The good intentions of the law did not sync with reality on ground. Of course such a reform will not work. Now we are beating a fast retreat to bring out new constitutional amendments in three weeks. As part of the new amendment process, the Presidency has sent a bill to the National Assembly.
Two provisions of that proposed amendment to the Electoral Act are quite striking. One is found in section 87(8) where the provision barring political appointees to be delegates in party primaries is deleted. What value will this amendment add to the political process? Obviously this law is guided by the selfish interest of the presidency to have access to more delegates assuming all his appointees will have voting right in party primaries.
Again in section 87(7) the presidency tries to also water down the provisions of the National Assembly regarding the election of delegates for indirect nomination exercise within political parties. In both cases the Presidency is seeking a way to have political appointees to be part of the voting in party primaries. It is not just the Presidency that is guilty of this selfishness. In providing for the sequence of elections, the National Assembly in section 25 of the Electoral Act provides that election to the House of Representative and Senate should hold before all the others. What value does this provision add to the system except maybe to protect the interest of the members of the National Assembly?
The list is endless. In 2007 we introduced electronic voting without any structure on ground to make that feasible. All our reforms in 2007 gave us the worst elections ever. In 2003, political parties where able to substitute candidate even after they have been elected into office. Without taking away our effort to get things right, it seems that with every reform of the law we embark on, we seem to create more challenges. Something must be wrong.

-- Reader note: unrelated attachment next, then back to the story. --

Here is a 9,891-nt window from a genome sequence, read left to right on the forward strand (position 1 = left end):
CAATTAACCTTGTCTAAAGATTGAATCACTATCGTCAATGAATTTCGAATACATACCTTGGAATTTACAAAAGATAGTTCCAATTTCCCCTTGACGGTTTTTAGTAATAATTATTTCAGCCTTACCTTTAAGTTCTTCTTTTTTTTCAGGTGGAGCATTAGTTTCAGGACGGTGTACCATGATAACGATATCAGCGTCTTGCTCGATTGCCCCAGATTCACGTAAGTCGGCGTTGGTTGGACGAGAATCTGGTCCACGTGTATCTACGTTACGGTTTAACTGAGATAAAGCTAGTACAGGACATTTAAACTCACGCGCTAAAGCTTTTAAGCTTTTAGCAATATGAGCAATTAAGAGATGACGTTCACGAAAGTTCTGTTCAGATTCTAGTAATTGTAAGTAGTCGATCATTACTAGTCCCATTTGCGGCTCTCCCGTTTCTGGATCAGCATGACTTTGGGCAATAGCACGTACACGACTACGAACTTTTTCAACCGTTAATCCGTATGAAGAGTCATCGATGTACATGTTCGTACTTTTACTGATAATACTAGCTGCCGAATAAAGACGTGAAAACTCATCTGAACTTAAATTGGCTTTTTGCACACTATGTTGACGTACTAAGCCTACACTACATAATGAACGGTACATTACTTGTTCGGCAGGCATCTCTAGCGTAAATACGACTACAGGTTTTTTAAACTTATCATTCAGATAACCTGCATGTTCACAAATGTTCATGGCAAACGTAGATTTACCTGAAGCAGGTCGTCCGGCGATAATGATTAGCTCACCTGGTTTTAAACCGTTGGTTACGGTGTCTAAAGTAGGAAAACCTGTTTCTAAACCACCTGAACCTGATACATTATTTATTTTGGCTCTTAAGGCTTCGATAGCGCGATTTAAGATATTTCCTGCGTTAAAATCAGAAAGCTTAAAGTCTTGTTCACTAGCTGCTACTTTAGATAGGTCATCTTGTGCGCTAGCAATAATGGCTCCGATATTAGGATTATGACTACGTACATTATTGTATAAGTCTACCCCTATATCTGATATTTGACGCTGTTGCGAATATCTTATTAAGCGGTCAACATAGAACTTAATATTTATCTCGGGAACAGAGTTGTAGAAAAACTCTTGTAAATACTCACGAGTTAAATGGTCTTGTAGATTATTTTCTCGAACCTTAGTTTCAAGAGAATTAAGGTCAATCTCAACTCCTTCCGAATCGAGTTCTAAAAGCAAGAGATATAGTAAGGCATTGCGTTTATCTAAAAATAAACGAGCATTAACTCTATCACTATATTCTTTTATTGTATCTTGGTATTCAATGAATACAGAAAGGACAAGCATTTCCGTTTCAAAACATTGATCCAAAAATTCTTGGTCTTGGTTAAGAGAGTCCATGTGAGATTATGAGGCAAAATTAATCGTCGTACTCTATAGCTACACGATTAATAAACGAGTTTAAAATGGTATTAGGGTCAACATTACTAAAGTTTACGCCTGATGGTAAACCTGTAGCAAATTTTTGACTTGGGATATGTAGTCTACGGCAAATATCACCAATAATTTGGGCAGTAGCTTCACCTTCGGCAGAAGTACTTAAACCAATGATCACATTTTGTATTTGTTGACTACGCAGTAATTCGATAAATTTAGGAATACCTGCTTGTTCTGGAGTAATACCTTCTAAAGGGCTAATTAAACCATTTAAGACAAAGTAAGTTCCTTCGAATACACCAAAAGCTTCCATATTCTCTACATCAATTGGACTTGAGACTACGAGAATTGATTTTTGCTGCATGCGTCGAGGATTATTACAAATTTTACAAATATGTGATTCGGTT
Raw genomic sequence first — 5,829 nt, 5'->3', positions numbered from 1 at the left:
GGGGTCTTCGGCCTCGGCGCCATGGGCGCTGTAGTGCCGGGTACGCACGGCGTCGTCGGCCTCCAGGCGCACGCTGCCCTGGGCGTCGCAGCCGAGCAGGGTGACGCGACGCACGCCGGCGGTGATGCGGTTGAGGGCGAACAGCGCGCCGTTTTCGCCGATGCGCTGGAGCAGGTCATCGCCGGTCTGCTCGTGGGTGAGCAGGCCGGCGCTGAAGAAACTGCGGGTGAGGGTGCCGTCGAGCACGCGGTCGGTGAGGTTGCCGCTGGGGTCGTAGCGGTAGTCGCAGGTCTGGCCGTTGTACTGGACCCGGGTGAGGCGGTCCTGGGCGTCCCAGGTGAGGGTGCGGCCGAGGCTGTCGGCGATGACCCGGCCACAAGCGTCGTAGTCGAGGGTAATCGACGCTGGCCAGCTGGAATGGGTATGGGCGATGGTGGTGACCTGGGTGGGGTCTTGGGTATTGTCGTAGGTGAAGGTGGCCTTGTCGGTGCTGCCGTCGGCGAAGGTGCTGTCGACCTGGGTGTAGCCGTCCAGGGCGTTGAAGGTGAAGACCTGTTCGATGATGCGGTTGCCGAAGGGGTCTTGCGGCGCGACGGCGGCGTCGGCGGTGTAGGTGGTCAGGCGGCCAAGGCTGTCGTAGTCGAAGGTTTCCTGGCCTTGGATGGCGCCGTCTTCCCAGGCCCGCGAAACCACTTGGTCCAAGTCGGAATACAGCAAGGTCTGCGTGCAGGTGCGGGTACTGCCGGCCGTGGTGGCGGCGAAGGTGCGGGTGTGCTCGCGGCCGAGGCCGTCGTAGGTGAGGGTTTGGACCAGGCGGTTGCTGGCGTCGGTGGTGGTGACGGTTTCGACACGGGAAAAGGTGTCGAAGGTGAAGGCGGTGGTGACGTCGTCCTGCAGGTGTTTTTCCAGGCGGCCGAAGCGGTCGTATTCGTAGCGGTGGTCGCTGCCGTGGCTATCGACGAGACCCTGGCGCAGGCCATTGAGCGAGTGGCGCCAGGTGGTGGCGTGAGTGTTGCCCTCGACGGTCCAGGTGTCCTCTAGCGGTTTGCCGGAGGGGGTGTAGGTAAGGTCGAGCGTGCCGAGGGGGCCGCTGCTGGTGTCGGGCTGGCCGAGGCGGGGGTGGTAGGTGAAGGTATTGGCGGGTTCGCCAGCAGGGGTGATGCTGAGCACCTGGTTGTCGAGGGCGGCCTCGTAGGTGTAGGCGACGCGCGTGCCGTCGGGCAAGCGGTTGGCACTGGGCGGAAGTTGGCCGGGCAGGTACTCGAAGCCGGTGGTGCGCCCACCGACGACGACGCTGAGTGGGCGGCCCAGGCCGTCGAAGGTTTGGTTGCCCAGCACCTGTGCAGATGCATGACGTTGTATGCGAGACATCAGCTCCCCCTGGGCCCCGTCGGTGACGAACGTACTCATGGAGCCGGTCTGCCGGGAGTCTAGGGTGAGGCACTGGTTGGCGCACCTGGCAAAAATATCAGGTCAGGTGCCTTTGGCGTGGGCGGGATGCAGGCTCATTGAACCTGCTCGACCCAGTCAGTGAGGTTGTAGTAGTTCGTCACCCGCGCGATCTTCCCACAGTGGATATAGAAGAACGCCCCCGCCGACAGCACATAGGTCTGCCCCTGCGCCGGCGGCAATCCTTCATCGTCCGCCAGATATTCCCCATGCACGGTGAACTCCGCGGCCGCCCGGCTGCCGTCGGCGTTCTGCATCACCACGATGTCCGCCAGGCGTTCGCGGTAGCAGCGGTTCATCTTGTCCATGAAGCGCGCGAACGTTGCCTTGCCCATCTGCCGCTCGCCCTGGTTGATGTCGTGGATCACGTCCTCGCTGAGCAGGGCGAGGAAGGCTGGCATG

Laws are sometimes guided by selfish and sectional interests even in advanced democracies but never to the detriment of the overall aim of the law. If you leave a leeway in a law to enable short-circuiting of the law, what is the point in passing the law? For our reform to create change, we must address the tripartite pitfall of our law making process viz non-comprehensiveness, selfish interest and impracticability. Law making process must be inclusive and consultative. Proper analysis must be made to match content and context.
If we do not do this, we will constantly be caught in the fire brigade mood of last minute corrections. Law must be guided by the greater good. The question that legislators and policy makers should be asking is: what is the best for the country? It is only within the countries’ ‘best’ that we can begin to locate institutional and sectional interests. Separation of power is a means to an end and not an end in itself; as such some level of fluidity and overlap must be accommodated to ensure a comprehensive and progressive legislation.
It is rather disconcerting that we put so much effort and resources into reforming our electoral system without a concomitant change in outcome. The law is a tool of social engineering and must be utilized to change conduct and orientation and not just the flowery rhetoric of the law. As much as our effort in reforming the law is commended, our inability to create change must be confronted. This is a role not just for policy makers but for civil society as well.